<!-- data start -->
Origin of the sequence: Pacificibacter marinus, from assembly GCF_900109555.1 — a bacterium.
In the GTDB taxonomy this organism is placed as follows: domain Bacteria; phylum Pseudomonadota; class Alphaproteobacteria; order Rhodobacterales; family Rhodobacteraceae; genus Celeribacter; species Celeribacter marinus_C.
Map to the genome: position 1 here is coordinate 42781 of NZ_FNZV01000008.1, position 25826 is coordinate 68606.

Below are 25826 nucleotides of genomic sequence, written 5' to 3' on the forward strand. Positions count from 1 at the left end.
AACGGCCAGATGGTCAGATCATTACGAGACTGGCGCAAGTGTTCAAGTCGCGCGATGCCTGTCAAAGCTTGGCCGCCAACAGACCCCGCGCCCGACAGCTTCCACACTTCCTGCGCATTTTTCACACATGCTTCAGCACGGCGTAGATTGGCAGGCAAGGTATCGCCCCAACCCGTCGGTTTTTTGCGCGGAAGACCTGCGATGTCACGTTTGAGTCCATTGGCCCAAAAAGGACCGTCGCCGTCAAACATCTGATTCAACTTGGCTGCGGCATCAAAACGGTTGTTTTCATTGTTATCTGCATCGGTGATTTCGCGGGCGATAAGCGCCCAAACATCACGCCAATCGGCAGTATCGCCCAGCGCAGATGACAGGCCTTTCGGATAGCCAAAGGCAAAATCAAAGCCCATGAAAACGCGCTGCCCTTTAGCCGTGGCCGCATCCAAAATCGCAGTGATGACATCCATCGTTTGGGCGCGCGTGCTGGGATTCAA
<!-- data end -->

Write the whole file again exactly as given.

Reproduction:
Origin of the sequence: Pacificibacter marinus, from assembly GCF_900109555.1 — a bacterium.
In the GTDB taxonomy this organism is placed as follows: domain Bacteria; phylum Pseudomonadota; class Alphaproteobacteria; order Rhodobacterales; family Rhodobacteraceae; genus Celeribacter; species Celeribacter marinus_C.
Map to the genome: position 1 here is coordinate 42781 of NZ_FNZV01000008.1, position 25826 is coordinate 68606.

Below are 25826 nucleotides of genomic sequence, written 5' to 3' on the forward strand. Positions count from 1 at the left end.
AACGGCCAGATGGTCAGATCATTACGAGACTGGCGCAAGTGTTCAAGTCGCGCGATGCCTGTCAAAGCTTGGCCGCCAACAGACCCCGCGCCCGACAGCTTCCACACTTCCTGCGCATTTTTCACACATGCTTCAGCACGGCGTAGATTGGCAGGCAAGGTATCGCCCCAACCCGTCGGTTTTTTGCGCGGAAGACCTGCGATGTCACGTTTGAGTCCATTGGCCCAAAAAGGACCGTCGCCGTCAAACATCTGATTCAACTTGGCTGCGGCATCAAAACGGTTGTTTTCATTGTTATCTGCATCGGTGATTTCGCGGGCGATAAGCGCCCAAACATCACGCCAATCGGCAGTATCGCCCAGCGCAGATGACAGGCCTTTCGGATAGCCAAAGGCAAAATCAAAGCCCATGAAAACGCGCTGCCCTTTAGCCGTGGCCGCATCCAAAATCGCAGTGATGACATCCATCGTTTGGGCGCGCGTGCTGGGATTCAA